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Turkish airstrikes target Kurdish fighters in Syria after U.S. troop pullout

Syria conflict
Artillery pieces wait on the Turkish side of the border with Syria near Akcakale in Sanliurfa province on Oct. 8, 2019.
(Bulent Kilic / AFP via Getty Images)

In a move to excise a U.S.-backed Kurdish militia, Turkey on Wednesday launched an incursion into northern Syria — deploying forces and bombarding towns — that frustrated lawmakers in Washington who had hoped to prevent the abandonment of an important ally against Islamic State militants.

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Turkish President Recep Tayyip Erdogan announced via Twitter the start of the Turkish blitz even as news channels began to beam images of Turkish artillery and warplanes pounding the parts of northern Syria controlled by the Syrian Democratic Forces, a Kurdish-led group of militias that have for years received backing from the United States.

“The Turkish Armed Forces, together with the Syrian National Army, just launched #OperationPeaceSpring,” Erdogan wrote. “Our mission is to prevent the creation of a terror corridor across our southern border, and to bring peace to the area.”

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A spokesman for the Syrian Kurdish forces, Mustafa Bali, confirmed that Turkish warplanes had begun airstrikes on areas near the Syrian border. At least seven civilians reportedly were killed in the strikes.
The operation comes after the Trump administration, which now faces intense accusations of betraying an ally, in effect said this week it would allow a Turkish incursion into Syria, as the U.S. withdrew its troops. The move brought harsh criticism even from the president’s staunch Republican allies, who excoriated him for allowing one U.S. ally, Turkey, to attack another ally, the Kurds.

President Trump, in a statement issued by the White House on Wednesday, said the U.S. “does not endorse this attack and has made it clear to Turkey that this operation is a bad idea.”

Activist groups posted images and videos of civilians escaping Ras al-Ayn, one of two towns targeted in the Turkish offensive.

Turkey’s state-run Anadolu Agency reported that the government was deploying artillery and mortars along with warplanes to strike positions in Ras al-Ayn and elsewhere, while troops destroyed fortifications set up by the Kurds.

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White House officials defended their decision to withdraw the 50 to 100 special operations troops from observation posts near the Syria-Turkey border, insisting that they had not given Turkey a green light to invade and calling on Ankara to safeguard civilians.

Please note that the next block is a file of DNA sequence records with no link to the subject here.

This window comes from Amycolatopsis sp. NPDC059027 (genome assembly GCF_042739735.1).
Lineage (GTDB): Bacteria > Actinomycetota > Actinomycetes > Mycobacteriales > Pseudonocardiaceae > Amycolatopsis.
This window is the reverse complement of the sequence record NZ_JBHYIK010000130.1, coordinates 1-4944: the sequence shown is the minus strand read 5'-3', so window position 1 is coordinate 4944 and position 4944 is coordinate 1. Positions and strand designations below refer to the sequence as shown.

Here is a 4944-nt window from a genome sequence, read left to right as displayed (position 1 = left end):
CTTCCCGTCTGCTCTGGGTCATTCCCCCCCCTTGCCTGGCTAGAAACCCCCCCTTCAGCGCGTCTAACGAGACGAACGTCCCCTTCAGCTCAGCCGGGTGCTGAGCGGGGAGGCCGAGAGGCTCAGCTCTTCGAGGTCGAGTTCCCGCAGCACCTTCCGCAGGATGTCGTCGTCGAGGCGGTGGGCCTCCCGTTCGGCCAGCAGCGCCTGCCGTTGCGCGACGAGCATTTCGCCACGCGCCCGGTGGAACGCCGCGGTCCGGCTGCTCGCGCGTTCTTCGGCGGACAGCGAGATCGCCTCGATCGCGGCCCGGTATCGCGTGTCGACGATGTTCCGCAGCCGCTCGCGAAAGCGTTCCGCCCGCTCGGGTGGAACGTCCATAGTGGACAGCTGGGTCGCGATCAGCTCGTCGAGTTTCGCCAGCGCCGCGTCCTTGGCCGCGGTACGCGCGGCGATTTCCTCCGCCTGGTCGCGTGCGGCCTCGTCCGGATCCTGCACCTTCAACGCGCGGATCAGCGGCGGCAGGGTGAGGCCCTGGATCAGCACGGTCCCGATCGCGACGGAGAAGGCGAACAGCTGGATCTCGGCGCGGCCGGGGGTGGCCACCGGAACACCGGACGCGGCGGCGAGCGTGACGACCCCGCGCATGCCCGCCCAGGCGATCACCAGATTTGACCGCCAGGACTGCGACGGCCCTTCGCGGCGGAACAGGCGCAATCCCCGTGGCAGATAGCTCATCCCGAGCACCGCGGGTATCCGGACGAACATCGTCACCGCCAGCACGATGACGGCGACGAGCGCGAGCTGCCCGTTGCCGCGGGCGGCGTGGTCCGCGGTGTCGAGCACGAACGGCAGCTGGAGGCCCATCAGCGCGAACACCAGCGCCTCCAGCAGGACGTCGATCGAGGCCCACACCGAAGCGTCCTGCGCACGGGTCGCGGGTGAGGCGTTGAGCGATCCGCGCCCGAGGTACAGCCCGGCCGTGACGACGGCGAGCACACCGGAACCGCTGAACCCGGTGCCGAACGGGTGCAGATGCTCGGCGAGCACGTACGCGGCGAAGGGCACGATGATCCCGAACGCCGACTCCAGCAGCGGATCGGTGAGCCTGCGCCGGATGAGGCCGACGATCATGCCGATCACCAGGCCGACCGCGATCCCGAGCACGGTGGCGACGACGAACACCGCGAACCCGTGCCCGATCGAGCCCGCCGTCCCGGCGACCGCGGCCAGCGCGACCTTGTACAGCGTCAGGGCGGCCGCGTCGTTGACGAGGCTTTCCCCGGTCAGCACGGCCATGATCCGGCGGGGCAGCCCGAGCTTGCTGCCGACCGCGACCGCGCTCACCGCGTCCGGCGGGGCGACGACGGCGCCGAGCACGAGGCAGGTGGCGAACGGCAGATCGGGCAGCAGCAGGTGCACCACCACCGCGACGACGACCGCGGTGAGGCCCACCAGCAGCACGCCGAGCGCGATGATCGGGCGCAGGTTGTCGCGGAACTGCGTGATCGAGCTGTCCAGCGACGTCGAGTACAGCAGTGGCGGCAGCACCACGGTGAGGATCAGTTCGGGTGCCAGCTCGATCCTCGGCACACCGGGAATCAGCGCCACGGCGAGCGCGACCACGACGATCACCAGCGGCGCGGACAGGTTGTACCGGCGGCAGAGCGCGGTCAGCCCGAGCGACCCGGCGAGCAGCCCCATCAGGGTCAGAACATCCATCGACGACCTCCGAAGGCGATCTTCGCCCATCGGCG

“Turkey has committed to protecting civilians, protecting religious minorities, including Christians, and ensuring no humanitarian crisis takes place,” the Trump statement said, adding that Ankara “is now responsible for ensuring all ISIS fighters being held captive remain in prison and that ISIS does not reconstitute in any way, shape, or form.”

But there was no confirmation from Turkish officials its operation included such sweeping goals.

Trump also seemed to downplay the risk from Islamic State prisoners, saying if they escaped they would go to European countries, which he claimed had refused requests to take back detainees who had joined the fight in Syria from Europe. He did not specify which countries.

Meanwhile, a senior U.S. official said that the pullback ordered by Trump has “effectively frozen” wider U.S. operations against Islamic State in northeastern Syria, and that top U.S. commanders are expecting to be ordered soon to withdraw the roughly 1,000 troops still in the Syrian region. Kurdish fighters in the U.S.-allied Syrian Democratic Forces had shifted their focus to opposing the Turkish invasion.

Trump said at the White House that the Pentagon had moved “a certain number of ISIS fighters that are particularly bad” to make sure they didn’t escape with the Kurds now fighting Turkey.

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The U.S. military has taken custody of two British members of Islamic State, an official said. The prisoners were being held by the Syrian Democratic Forces but were transferred to ensure they did not escape, the official said. They are being held in Iraq.

Michael Morell, a former acting director of CIA, wrote in a tweet Wednesday that Turkey’s plan was to create a zone inside Syria in areas now controlled by the Kurds. Ankara “will create a buffer along the border between it and the Kurds, pushing Kurds from their homes south. The Turks will install in this area Syrian Arab refugees now in Turkey. As this unfolds, the Turks will commit atrocities and Kurds will die.”